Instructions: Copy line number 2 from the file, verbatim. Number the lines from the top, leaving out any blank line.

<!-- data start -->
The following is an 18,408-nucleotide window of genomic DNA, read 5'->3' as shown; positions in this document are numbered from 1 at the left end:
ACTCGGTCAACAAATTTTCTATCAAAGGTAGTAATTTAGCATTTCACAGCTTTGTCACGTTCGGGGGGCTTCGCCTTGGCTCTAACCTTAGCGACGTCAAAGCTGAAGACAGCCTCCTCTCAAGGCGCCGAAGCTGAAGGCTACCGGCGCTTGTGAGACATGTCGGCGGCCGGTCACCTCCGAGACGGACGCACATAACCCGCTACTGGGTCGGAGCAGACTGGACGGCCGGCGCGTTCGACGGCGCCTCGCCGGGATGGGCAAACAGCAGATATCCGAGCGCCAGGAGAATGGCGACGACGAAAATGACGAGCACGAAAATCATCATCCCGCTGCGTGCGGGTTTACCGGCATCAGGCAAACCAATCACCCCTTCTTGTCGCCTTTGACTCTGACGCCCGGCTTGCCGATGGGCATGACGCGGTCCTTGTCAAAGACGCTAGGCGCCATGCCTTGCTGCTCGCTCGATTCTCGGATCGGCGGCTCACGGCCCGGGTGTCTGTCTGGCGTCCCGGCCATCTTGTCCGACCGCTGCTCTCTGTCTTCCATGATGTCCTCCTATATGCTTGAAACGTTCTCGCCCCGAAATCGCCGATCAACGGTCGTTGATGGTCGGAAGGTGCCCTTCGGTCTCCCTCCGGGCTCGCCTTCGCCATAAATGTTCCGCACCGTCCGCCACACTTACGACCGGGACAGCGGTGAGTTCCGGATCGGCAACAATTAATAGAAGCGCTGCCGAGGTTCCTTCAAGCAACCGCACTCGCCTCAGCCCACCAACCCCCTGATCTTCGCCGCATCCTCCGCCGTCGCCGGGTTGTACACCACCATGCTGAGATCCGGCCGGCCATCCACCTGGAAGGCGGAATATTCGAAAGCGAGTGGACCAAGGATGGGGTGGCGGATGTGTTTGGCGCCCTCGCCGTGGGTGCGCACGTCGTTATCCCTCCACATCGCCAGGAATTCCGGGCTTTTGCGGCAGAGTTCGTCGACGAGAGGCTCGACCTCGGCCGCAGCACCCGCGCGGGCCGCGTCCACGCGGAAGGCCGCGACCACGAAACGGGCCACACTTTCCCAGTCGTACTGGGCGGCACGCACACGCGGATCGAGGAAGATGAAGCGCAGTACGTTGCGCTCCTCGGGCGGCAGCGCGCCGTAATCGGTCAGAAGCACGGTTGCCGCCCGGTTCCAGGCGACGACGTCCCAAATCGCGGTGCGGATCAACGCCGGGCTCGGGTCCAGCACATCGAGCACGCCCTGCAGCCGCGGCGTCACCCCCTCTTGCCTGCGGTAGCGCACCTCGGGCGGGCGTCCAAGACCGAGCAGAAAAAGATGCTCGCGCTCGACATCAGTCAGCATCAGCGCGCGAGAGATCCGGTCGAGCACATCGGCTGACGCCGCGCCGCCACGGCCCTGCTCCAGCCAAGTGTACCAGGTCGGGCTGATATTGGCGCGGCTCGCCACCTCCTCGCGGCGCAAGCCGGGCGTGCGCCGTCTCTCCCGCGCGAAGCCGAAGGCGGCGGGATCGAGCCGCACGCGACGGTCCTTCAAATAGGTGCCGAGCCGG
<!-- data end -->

ACTCGGTCAACAAATTTTCTATCAAAGGTAGTAATTTAGCATTTCACAGCTTTGTCACGTTCGGGGGGCTTCGCCTTGGCTCTAACCTTAGCGACGTCAAAGCTGAAGACAGCCTCCTCTCAAGGCGCCGAAGCTGAAGGCTACCGGCGCTTGTGAGACATGTCGGCGGCCGGTCACCTCCGAGACGGACGCACATAACCCGCTACTGGGTCGGAGCAGACTGGACGGCCGGCGCGTTCGACGGCGCCTCGCCGGGATGGGCAAACAGCAGATATCCGAGCGCCAGGAGAATGGCGACGACGAAAATGACGAGCACGAAAATCATCATCCCGCTGCGTGCGGGTTTACCGGCATCAGGCAAACCAATCACCCCTTCTTGTCGCCTTTGACTCTGACGCCCGGCTTGCCGATGGGCATGACGCGGTCCTTGTCAAAGACGCTAGGCGCCATGCCTTGCTGCTCGCTCGATTCTCGGATCGGCGGCTCACGGCCCGGGTGTCTGTCTGGCGTCCCGGCCATCTTGTCCGACCGCTGCTCTCTGTCTTCCATGATGTCCTCCTATATGCTTGAAACGTTCTCGCCCCGAAATCGCCGATCAACGGTCGTTGATGGTCGGAAGGTGCCCTTCGGTCTCCCTCCGGGCTCGCCTTCGCCATAAATGTTCCGCACCGTCCGCCACACTTACGACCGGGACAGCGGTGAGTTCCGGATCGGCAACAATTAATAGAAGCGCTGCCGAGGTTCCTTCAAGCAACCGCACTCGCCTCAGCCCACCAACCCCCTGATCTTCGCCGCATCCTCCGCCGTCGCCGGGTTGTACACCACCATGCTGAGATCCGGCCGGCCATCCACCTGGAAGGCGGAATATTCGAAAGCGAGTGGACCAAGGATGGGGTGGCGGATGTGTTTGGCGCCCTCGCCGTGGGTGCGCACGTCGTTATCCCTCCACATCGCCAGGAATTCCGGGCTTTTGCGGCAGAGTTCGTCGACGAGAGGCTCGACCTCGGCCGCAGCACCCGCGCGGGCCGCGTCCACGCGGAAGGCCGCGACCACGAAACGGGCCACACTTTCCCAGTCGTACTGGGCGGCACGCACACGCGGATCGAGGAAGATGAAGCGCAGTACGTTGCGCTCCTCGGGCGGCAGCGCGCCGTAATCGGTCAGAAGCACGGTTGCCGCCCGGTTCCAGGCGACGACGTCCCAAATCGCGGTGCGGATCAACGCCGGGCTCGGGTCCAGCACATCGAGCACGCCCTGCAGCCGCGGCGTCACCCCCTCTTGCCTGCGGTAGCGCACCTCGGGCGGGCGTCCAAGACCGAGCAGAAAAAGATGCTCGCGCTCGACATCAGTCAGCATCAGCGCGCGAGAGATCCGGTCGAGCACATCGGCTGACGCCGCGCCGCCACGGCCCTGCTCCAGCCAAGTGTACCAGGTCGGGCTGATATTGGCGCGGCTCGCCACCTCCTCGCGGCGCAAGCCGGGCGTGCGCCGTCTCTCCCGCGCGAAGCCGAAGGCGGCGGGATCGAGCCGCACGCGACGGTCCTTCAAATAGGTGCCGAGCCGG